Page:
According to the Biden administration’s announcement this week, millions of Americans will soon have to start making their monthly student loan payments again. Student loan interest will commence on September 1 and the initial loan payments will become due in October.
Over the past three years, the federal moratorium on student loan payments—introduced at the height of the pandemic—has been renewed nine times. Due to this delay, borrowers are unsure of the exact day they must start making payments again. Hannah Willow, a recent York College alumna who was able to save money and pay off some personal loans while buying a house, expressed her relief at the extension.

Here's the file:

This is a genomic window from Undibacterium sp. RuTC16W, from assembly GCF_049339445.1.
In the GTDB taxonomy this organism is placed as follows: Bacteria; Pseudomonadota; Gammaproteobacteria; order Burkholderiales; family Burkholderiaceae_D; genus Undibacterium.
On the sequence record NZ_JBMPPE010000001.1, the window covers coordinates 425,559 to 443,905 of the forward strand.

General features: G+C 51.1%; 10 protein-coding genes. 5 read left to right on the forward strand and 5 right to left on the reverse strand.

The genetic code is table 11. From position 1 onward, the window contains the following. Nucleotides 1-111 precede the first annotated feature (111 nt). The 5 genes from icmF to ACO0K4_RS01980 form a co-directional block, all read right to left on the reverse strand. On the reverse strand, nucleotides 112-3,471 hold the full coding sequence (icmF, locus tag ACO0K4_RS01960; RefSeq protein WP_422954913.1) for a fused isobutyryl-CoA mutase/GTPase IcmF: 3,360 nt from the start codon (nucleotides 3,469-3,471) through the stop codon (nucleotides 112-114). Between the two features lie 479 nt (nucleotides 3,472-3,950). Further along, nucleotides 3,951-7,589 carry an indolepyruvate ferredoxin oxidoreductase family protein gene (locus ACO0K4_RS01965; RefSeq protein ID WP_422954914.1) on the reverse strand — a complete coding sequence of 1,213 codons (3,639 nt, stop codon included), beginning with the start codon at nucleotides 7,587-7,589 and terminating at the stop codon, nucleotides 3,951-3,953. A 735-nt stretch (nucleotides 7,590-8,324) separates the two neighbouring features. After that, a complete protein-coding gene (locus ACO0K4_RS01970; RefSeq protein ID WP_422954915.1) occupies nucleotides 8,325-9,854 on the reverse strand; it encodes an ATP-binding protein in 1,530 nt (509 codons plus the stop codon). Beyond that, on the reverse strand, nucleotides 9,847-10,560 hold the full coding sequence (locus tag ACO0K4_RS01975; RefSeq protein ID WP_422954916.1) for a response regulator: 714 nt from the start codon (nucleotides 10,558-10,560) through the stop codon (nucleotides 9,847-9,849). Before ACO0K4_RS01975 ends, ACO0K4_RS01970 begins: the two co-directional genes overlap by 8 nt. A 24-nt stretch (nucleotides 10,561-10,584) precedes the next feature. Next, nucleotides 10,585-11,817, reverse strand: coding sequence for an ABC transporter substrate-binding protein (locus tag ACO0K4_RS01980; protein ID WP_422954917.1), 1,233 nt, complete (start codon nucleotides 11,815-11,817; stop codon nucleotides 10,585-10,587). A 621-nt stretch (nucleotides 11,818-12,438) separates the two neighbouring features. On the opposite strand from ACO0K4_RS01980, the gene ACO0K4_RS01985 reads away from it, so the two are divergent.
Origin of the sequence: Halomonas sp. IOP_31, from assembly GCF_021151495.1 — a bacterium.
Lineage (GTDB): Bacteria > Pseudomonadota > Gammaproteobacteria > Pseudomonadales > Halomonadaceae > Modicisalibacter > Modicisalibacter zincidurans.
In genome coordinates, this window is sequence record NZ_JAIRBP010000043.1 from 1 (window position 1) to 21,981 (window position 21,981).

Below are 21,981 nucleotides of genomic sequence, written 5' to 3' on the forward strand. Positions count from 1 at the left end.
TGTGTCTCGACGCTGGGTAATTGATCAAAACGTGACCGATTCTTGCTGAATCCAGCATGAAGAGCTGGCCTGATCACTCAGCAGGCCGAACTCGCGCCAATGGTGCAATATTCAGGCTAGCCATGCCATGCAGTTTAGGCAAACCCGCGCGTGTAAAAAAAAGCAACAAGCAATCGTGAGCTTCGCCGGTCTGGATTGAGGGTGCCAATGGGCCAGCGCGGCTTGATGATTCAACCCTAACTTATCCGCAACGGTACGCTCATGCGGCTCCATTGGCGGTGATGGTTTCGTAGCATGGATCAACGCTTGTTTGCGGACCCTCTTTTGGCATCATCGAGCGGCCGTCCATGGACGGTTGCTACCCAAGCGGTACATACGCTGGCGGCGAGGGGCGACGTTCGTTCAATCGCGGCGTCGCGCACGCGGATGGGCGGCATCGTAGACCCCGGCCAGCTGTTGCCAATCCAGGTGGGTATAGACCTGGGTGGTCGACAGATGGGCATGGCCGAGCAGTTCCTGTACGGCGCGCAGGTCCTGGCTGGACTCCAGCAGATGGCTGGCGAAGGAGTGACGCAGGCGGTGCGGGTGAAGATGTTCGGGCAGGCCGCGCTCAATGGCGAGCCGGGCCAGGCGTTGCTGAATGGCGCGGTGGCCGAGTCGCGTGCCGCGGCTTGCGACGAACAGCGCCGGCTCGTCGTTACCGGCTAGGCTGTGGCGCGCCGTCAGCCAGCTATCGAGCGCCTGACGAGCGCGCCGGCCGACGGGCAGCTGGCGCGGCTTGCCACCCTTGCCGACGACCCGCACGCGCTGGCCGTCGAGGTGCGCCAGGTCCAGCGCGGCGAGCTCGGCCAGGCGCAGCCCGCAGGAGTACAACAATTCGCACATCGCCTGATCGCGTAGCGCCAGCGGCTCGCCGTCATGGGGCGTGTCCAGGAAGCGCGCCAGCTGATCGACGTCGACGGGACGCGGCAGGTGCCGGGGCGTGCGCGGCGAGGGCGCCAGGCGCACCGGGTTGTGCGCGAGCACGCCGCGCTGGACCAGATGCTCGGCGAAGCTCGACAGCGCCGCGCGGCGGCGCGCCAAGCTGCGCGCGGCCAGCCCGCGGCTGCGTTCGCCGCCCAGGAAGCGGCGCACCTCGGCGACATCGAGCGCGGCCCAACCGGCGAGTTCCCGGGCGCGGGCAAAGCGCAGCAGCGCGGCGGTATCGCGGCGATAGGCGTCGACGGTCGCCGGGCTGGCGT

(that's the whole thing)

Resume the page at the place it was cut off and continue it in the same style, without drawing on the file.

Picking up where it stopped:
However, the start of debt payments and the ambiguity surrounding President Biden’s student loan forgiveness plan have put many borrowers in a difficult predicament. Conrad Siegel’s Tracy Burke counsels borrowers to begin making plans for repayment and proposes analysing budgets to make changes for student loan repayment.
While some people might have little trouble restarting their payments, others will have trouble. While cutting back on necessary spending could be difficult, there are ways to free up money for debt repayment.
In order to manage forthcoming repayments, Hannah Willow is limiting her home budget and thinking about taking on a second job. She is still optimistic about obtaining financial independence in the future, despite the difficulties.
The US Supreme Court will now decide whether or not to implement President Biden’s proposal to forgive up to $10,000 or $20,000 in student loan debt. The court’s decision, which is anticipated in the coming weeks, might put to rest the current discussion about student loan forgiveness.